1. Oh gosh yes! I have stuff like ‘things that look like dried blood’ in my search history. Ahem. Tip of the Tongue usually works for me when I’m trying to remember a word. :) Or, you know, I’ll just go around asking people ominously vague questions.

  2. Freaking truth. ALL OF THIS XD I usually end up looking things up like “what kinds of acids can dissolve a dead body” and this is basically an open invitation to arrest me…but hey. Crime/urban fiction can be fun to write sometimes ;)

    Poodles of blood, here we comeee. Lovely post <3

    • YAY I’M NOT ALONE :D Haha yeah it wouldn’t surprise me if one day there’s a headline: ‘Woman/Man Claims To Be Just A Writer – Googled Suspicious Ways To Get Rid of Dead Bodies’ or something haha XD
      Thank you <3

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  4. The internet is so distracting! I find it can sometimes be really helpful to go back to doing things the old fashioned way and use reference books or a thesaurus for help rather than the Internet when I’m struggling to stay focused. It takes a bit longer but I like how tactile it is and how I can have everything in front of me at once. I say this having actually written very little of my potential novels over he last few years but it was really good for essays and school work which presents kinda the same problems even if it’s less fun! X

    • I have some reference books, but sadly not on every topic, nor do I have a thesaurus :( So sadly I have to depend on the internet haha I’ll keep an eye out for a cheap thesaurus though, I can’t believe I had never thought of that XD Thanks for the tip!

      • Charity shops quite often have them as people tend to get rid of them in favour of the Internet! Dictionaries are weirdly useful as well. I’ve found some really gorgeous old clothbound ones before which as much as anything just look lovely on the shelf and I like having them even if I don’t use them loads :)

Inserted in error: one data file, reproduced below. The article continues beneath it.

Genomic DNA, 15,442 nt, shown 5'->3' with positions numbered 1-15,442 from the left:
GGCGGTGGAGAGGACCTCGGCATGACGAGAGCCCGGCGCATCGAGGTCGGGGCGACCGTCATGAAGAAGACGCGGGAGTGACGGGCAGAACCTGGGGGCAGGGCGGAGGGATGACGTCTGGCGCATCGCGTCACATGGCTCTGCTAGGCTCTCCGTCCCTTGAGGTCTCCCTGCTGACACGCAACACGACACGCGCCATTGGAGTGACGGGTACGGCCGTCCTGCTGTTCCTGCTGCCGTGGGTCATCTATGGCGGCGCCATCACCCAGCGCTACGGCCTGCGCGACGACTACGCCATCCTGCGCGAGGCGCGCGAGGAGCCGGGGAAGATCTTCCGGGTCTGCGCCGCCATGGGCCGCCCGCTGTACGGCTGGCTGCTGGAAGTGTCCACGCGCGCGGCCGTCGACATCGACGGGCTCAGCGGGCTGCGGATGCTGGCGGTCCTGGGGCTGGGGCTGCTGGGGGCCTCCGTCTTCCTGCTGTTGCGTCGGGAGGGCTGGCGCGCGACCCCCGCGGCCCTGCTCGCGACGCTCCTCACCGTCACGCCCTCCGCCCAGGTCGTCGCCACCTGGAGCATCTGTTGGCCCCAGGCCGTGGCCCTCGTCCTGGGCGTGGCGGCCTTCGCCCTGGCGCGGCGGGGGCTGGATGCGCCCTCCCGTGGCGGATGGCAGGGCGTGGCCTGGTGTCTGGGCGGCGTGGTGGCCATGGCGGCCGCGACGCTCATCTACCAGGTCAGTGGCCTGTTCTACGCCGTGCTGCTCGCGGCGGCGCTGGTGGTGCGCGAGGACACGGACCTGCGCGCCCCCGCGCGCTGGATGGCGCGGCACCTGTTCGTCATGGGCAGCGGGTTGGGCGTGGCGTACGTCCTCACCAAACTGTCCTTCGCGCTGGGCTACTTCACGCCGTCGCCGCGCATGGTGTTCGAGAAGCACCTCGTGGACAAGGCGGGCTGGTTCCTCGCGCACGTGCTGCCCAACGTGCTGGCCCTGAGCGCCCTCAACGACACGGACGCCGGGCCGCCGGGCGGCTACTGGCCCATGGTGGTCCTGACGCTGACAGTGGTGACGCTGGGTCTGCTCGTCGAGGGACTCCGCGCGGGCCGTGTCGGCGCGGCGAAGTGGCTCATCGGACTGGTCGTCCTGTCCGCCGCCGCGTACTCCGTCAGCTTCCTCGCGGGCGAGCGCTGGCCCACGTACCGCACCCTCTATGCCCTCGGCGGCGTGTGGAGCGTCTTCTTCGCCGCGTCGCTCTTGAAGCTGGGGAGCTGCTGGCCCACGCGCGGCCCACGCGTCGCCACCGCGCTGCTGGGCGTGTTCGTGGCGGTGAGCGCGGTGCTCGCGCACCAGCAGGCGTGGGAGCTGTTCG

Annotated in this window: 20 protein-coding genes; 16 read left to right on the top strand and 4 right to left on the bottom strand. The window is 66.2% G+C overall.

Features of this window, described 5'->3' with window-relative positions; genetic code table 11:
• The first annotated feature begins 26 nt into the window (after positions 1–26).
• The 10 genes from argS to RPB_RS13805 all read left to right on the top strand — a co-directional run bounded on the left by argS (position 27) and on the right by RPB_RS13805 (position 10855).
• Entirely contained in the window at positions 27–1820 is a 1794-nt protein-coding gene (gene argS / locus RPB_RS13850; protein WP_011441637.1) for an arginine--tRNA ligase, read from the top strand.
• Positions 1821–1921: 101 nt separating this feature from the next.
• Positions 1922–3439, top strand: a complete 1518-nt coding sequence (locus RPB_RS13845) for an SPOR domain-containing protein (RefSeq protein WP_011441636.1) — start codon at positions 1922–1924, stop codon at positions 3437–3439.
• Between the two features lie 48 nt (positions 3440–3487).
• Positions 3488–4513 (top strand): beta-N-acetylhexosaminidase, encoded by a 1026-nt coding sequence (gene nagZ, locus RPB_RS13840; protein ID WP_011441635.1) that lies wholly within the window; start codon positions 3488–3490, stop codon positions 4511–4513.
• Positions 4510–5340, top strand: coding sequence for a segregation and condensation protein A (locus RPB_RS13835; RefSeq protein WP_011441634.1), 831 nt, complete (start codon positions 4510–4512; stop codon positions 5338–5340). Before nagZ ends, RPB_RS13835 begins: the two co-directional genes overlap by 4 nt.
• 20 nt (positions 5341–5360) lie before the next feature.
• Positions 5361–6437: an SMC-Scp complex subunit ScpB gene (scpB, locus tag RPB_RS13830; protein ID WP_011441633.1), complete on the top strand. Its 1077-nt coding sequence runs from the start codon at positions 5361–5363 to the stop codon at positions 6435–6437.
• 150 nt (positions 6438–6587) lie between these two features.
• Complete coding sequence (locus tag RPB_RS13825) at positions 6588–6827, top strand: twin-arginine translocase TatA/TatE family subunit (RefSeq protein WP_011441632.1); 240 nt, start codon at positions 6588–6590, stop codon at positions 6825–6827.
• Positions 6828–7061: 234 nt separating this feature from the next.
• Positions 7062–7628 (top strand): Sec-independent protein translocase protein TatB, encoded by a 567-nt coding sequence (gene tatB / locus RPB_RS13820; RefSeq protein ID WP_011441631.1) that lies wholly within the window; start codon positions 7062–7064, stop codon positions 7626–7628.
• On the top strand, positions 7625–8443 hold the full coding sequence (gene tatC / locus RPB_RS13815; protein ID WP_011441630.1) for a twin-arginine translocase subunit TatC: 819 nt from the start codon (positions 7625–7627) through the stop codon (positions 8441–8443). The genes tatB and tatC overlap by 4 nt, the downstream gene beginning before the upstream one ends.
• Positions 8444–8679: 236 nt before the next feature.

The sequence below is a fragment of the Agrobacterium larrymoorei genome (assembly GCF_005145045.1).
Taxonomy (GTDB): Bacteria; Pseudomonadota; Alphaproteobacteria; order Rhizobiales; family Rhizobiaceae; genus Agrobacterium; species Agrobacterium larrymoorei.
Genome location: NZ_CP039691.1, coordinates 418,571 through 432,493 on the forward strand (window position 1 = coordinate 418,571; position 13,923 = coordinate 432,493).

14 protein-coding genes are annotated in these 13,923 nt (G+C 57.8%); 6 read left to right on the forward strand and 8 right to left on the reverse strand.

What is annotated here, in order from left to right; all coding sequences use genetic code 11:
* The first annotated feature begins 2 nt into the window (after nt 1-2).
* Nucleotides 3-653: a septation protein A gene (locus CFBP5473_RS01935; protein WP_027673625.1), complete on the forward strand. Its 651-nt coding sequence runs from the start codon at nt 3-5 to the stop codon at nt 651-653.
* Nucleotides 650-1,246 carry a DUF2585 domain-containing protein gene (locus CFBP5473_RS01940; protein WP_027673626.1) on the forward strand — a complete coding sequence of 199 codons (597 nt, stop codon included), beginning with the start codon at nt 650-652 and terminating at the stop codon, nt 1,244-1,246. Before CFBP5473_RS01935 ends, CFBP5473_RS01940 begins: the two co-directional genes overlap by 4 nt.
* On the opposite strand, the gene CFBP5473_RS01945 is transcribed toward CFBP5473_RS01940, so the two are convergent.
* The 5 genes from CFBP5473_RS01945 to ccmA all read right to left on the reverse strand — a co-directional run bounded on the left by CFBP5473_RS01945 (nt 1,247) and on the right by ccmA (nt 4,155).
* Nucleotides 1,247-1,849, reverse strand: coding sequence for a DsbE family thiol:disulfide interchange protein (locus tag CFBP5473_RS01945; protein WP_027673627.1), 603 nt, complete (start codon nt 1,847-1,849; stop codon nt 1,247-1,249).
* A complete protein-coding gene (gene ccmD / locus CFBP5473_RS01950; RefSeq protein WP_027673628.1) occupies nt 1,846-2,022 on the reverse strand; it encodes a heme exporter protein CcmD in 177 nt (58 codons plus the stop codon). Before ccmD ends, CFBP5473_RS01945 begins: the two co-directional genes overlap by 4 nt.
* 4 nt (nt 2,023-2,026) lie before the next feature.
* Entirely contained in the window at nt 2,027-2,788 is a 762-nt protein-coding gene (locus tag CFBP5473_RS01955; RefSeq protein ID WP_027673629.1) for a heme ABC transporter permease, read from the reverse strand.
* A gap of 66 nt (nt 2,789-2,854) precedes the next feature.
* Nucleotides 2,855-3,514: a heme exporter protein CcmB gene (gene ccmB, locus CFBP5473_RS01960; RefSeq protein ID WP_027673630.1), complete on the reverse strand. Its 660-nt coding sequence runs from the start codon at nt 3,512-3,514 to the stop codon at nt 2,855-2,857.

5. Reblogged this on Anne Hagan and commented:
    Sometimes I feel like I spend a lot of time researching crazy stuff… If I ever get in trouble with the law myself, like so many of my characters do, I hope I think to trash my computer, iPad, smartphone… oh hell, forget it. I’ll just have to explain that I’m a writer! I’ve looked up too much law, asked too many questions, and have otherwise looked up too much totally illegal stuff to be anything but a writer.

    Then there are those times when the email icon pops up or a short break turns into an hour of surfing that is writing time lost forever. I know how the writing Hufflepuff feels in her post here. If you’re a writer, you’ll probably see yourself in it too.

  6. Wonderful post! I’ve reblogged it because it rings so true, I know many of my fellow writers can identify. I echo the sentiments of those above who said their browsing history could get them arrested. If anyone around me dies of anything unnatural, I’ll be in a lot of hot water. I don’t think there’s anything illegal that I haven’t looked up. There should be some sort of cookie that authors could have exclusively that tells the cops, “Just an author doing research; pay no mind.”